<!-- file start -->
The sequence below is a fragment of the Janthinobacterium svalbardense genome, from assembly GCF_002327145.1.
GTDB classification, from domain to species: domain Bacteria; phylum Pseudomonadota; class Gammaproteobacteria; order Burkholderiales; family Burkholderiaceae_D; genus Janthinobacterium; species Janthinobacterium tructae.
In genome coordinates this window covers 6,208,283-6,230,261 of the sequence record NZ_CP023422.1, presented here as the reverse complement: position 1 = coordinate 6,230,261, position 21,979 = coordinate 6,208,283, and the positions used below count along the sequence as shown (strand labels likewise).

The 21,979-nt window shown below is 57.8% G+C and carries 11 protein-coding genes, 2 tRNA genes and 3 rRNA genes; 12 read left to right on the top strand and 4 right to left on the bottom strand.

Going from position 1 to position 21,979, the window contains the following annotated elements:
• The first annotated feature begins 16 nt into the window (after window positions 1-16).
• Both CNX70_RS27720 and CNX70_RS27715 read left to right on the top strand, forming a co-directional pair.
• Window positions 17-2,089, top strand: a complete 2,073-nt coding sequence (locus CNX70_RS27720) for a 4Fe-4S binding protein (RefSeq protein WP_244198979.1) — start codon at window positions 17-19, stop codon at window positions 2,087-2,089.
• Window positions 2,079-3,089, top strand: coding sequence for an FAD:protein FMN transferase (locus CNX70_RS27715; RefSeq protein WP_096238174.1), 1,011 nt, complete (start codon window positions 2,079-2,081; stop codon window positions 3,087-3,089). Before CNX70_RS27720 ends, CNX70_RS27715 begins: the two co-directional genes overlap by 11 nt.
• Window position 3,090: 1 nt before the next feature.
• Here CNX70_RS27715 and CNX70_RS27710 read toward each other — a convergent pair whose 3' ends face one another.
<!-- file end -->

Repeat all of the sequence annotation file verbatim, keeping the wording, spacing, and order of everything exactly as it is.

The sequence below is a fragment of the Janthinobacterium svalbardense genome, from assembly GCF_002327145.1.
GTDB classification, from domain to species: domain Bacteria; phylum Pseudomonadota; class Gammaproteobacteria; order Burkholderiales; family Burkholderiaceae_D; genus Janthinobacterium; species Janthinobacterium tructae.
In genome coordinates this window covers 6,208,283-6,230,261 of the sequence record NZ_CP023422.1, presented here as the reverse complement: position 1 = coordinate 6,230,261, position 21,979 = coordinate 6,208,283, and the positions used below count along the sequence as shown (strand labels likewise).

The 21,979-nt window shown below is 57.8% G+C and carries 11 protein-coding genes, 2 tRNA genes and 3 rRNA genes; 12 read left to right on the top strand and 4 right to left on the bottom strand.

Going from position 1 to position 21,979, the window contains the following annotated elements:
• The first annotated feature begins 16 nt into the window (after window positions 1-16).
• Both CNX70_RS27720 and CNX70_RS27715 read left to right on the top strand, forming a co-directional pair.
• Window positions 17-2,089, top strand: a complete 2,073-nt coding sequence (locus CNX70_RS27720) for a 4Fe-4S binding protein (RefSeq protein WP_244198979.1) — start codon at window positions 17-19, stop codon at window positions 2,087-2,089.
• Window positions 2,079-3,089, top strand: coding sequence for an FAD:protein FMN transferase (locus CNX70_RS27715; RefSeq protein WP_096238174.1), 1,011 nt, complete (start codon window positions 2,079-2,081; stop codon window positions 3,087-3,089). Before CNX70_RS27720 ends, CNX70_RS27715 begins: the two co-directional genes overlap by 11 nt.
• Window position 3,090: 1 nt before the next feature.
• Here CNX70_RS27715 and CNX70_RS27710 read toward each other — a convergent pair whose 3' ends face one another.